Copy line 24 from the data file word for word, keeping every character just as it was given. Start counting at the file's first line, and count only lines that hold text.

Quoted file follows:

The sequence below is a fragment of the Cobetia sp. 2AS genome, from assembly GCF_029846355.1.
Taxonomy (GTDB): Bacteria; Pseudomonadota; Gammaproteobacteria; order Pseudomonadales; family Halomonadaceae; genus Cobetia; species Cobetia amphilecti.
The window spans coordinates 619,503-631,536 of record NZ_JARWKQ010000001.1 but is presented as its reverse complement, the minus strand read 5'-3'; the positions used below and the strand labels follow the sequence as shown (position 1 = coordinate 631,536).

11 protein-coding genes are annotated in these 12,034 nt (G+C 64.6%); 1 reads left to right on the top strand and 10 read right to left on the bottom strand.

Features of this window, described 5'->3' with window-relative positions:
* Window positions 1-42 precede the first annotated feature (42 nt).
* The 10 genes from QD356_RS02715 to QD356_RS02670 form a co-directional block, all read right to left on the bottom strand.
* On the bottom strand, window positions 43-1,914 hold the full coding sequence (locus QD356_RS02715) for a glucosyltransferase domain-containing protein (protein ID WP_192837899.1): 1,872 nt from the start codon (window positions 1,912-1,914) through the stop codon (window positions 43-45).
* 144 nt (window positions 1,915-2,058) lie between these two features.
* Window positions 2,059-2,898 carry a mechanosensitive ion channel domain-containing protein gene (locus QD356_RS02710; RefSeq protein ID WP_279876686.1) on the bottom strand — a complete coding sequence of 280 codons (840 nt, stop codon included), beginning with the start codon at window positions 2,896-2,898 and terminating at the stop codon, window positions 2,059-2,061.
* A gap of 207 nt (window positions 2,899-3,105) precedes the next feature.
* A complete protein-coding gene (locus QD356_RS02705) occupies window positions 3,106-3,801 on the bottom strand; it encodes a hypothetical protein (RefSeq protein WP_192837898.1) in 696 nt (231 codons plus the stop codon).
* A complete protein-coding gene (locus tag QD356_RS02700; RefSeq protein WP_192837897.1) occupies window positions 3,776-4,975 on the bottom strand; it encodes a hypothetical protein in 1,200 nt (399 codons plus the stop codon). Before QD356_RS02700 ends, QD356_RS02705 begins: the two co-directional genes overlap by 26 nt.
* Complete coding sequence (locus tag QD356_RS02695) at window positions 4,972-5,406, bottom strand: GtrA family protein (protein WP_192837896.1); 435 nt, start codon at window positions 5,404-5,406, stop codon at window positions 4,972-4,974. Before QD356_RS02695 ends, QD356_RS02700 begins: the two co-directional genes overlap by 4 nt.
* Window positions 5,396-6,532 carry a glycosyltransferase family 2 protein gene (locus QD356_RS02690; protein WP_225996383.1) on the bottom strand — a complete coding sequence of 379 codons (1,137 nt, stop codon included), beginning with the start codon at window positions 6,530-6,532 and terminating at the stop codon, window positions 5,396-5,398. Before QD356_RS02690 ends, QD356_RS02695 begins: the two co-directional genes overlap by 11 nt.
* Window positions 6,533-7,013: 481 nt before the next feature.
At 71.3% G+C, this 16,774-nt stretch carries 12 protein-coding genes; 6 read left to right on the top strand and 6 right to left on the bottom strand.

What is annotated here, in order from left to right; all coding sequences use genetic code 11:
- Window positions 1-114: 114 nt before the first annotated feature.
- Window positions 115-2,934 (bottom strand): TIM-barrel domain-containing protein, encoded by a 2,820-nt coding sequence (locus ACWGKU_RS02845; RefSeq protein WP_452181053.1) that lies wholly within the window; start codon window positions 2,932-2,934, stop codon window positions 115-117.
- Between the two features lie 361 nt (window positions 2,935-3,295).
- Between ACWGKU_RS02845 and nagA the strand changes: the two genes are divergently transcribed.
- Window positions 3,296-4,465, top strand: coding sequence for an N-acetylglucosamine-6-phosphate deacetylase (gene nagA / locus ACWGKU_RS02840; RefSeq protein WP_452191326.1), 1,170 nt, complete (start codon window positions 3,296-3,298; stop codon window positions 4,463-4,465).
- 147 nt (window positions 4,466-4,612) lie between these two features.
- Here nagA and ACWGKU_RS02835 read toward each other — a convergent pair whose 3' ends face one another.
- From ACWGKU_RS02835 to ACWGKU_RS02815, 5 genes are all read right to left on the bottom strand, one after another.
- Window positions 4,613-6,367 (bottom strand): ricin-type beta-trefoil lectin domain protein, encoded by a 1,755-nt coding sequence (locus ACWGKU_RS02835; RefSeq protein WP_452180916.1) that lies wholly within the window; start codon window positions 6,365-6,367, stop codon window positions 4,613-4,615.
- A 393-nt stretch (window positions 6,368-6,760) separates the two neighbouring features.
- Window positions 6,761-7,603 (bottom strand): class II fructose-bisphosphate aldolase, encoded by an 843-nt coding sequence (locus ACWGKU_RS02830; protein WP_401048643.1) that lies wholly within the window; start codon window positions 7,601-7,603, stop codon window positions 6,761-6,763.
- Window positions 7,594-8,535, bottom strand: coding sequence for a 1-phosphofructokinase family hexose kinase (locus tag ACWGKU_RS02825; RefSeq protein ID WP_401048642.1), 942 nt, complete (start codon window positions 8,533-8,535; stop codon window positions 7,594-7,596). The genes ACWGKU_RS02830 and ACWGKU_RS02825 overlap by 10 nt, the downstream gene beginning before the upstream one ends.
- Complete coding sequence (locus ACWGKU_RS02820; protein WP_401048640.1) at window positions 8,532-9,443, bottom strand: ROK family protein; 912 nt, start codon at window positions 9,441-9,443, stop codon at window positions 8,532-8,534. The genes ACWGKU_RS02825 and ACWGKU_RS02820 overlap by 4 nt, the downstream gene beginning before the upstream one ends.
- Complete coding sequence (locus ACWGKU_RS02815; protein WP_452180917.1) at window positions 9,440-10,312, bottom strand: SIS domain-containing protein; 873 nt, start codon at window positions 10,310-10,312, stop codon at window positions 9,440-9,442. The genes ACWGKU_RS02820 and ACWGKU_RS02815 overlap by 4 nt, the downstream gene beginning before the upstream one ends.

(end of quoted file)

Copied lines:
- 147 nt (window positions 4,466-4,612) lie between these two features.